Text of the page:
This added value comes in the form of an improved handgrip, new panoramic mode, additional 1:1 and 16:9 ratios and the i-Function feature, which was introduced on the NX100. For those photographers “graduating” from a simple point-and-shoot to the NX11, Samsung has also included an interesting i-Scene lens priority mode, which automatically selects scene options that match whichever lens is being used. Buyers of this camera will also benefit from its 14.6-megapixel, APS-C-sized, CMOS sensor, which is identical in size to sensors on introductory DSLRs and considerably bigger than the sensors on Micro Four Thirds cameras. The remainder of this review explores some of the highlighted features of the Samsung NX11.
The Lens Tradeoff
Despite all of the bells and whistles on the Samsung NX11, potential owners have a fundamental choice to make: Do they still want a very lightweight and compact camera like the point-and-shoot they may own or do they want to experience the greater image quality of a true DSLR that the NX11’s APS-C sensor produces? This tradeoff is evident in the larger size and heaviness of the 18–55mm kit lens and also the 50–200mm, both of which cause the entire NX11 set-up to weigh more than comparable Micro Four Thirds body/lens combinations. You may not care, however, once you see the excellent images the 14.6-megapixel sensor delivers.
JPEGs exhibit no noise at ISO 100–400; ISO 800 is also quiet. Some noise appears at ISO 1,600, but you must use the highest setting of ISO 3,200 before the noise becomes noticeable. Shooting RAW files at the high end of the ISO range will produce more noise compared to JPEGs at the same levels.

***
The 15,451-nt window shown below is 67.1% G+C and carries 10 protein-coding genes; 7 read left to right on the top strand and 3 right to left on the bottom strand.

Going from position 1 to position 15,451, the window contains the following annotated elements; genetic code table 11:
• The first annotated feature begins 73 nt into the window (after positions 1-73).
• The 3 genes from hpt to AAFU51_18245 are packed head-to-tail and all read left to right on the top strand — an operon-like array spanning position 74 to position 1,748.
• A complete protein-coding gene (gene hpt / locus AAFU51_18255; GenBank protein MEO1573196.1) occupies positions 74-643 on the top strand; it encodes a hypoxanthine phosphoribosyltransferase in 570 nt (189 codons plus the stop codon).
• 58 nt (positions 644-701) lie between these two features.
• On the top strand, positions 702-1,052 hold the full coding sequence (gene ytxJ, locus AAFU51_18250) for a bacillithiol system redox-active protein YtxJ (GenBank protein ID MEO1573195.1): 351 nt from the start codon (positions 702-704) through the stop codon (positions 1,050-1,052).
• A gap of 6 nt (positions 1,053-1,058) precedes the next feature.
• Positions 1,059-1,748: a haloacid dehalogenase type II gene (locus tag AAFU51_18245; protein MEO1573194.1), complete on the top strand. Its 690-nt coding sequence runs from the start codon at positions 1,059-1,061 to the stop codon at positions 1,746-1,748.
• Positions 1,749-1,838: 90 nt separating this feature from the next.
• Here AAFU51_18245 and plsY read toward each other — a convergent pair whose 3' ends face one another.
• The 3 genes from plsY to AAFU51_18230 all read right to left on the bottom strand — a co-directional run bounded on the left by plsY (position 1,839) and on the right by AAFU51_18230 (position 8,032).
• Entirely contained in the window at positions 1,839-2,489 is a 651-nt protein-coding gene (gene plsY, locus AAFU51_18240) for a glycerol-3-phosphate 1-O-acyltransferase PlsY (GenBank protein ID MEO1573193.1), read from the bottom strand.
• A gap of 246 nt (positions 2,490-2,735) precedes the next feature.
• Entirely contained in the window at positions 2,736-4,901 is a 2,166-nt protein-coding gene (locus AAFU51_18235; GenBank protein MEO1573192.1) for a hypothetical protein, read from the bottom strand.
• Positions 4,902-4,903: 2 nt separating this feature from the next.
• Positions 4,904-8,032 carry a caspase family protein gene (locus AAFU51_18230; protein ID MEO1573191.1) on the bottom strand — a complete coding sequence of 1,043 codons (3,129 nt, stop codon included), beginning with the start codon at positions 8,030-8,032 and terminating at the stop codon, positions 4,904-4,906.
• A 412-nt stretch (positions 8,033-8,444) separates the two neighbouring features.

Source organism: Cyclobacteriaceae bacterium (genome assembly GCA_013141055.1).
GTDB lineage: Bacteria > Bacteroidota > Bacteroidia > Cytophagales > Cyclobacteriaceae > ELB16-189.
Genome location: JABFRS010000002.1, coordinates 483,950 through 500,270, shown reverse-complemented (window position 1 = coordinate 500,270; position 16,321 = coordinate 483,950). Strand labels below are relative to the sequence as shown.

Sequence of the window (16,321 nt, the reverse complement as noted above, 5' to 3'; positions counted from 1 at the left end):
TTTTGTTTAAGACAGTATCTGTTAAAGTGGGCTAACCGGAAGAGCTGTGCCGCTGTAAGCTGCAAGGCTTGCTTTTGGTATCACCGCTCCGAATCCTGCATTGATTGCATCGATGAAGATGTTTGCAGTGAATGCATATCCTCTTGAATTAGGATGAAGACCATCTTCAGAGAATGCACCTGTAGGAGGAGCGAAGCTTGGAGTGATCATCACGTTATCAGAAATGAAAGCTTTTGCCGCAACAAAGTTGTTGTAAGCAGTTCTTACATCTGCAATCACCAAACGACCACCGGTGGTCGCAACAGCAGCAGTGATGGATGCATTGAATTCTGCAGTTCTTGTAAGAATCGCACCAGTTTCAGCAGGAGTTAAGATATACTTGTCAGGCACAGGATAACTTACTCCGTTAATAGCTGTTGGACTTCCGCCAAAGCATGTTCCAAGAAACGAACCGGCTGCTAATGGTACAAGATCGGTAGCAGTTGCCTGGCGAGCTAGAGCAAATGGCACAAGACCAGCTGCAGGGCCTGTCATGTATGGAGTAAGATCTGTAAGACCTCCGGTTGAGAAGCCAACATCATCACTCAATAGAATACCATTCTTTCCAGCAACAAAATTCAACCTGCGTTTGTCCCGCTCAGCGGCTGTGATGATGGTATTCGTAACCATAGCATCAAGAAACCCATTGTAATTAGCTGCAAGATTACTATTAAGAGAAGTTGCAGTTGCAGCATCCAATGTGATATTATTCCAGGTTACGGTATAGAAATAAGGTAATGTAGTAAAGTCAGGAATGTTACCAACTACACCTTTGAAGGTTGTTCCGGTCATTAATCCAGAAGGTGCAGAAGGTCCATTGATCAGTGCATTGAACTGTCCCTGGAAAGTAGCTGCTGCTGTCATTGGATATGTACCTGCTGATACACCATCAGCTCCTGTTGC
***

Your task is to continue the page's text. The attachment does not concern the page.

The i-Function Feature
The i-Function button on the Samsung NX11 compact camera is an intriguing addition. It’s located on the lens barrel, and provides access to a sub-menu of primary settings, which can then be changed with an easy twist of the focus ring. When the i-Function button is pushed repeatedly, it reveals settings for shutter speed and/or aperture, exposure compensation, white balance and ISO. Another benefit of the i-Function button is ergonomic, in that it feels very natural and comfortable to hold the camera in your right hand, bring the electronic viewfinder to your eye, activate the i-Function feature and control the focus ring with your left hand.
Smart Auto Recognition
To remain competitive with Panasonic (Lumix), Sony (T-series Cyber-shots) and Canon (Digital IXUS cameras), Samsung developed Smart Auto for the NX11, which is its take on the intelligent auto modes in these other cameras. The Smart Auto system comes with 16 of the typical combinations of exposure and other settings pre-programmed. When the scene or subject in the frame matches one of these automatic combinations, Smart Auto selects it. Similar systems are more complex, forcing the user to search through scene modes in a menu to find the right match, and then activate it. This makes the Samsung NX11 a very good choice for photographers that like the automatic functionality of a point-and-shoot, but want more camera.
Video specifications for the NX11 are high-resolution HD 720p 1280x720 movies in the 16:9 aspect ratio and standard VGA 640x480, or 320x260, movies in the 4:3 aspect ratio, and in the H.264 format at 30 frames per second. The small internal microphone only records a mono track. The camera does have an HDMI port, but a HDMI cable is not included in the kit, which was an obvious decision if Samsung was to keep the price low.
Although the Samsung NX11 hasn’t changed much from its predecessor, the NX10, many NX100 owners will likely be attracted to its DSLR look and other upgrades. The NX11 may cost a bit more than its comparable competitors, such as the Olympus E-PL2 and Panasonic Lumix DMC-GF2, but this new Samsung model may be a better entry point for the many beginners who want to advance at least a small step into a compact camera system. If that is you, then you should buy this camera.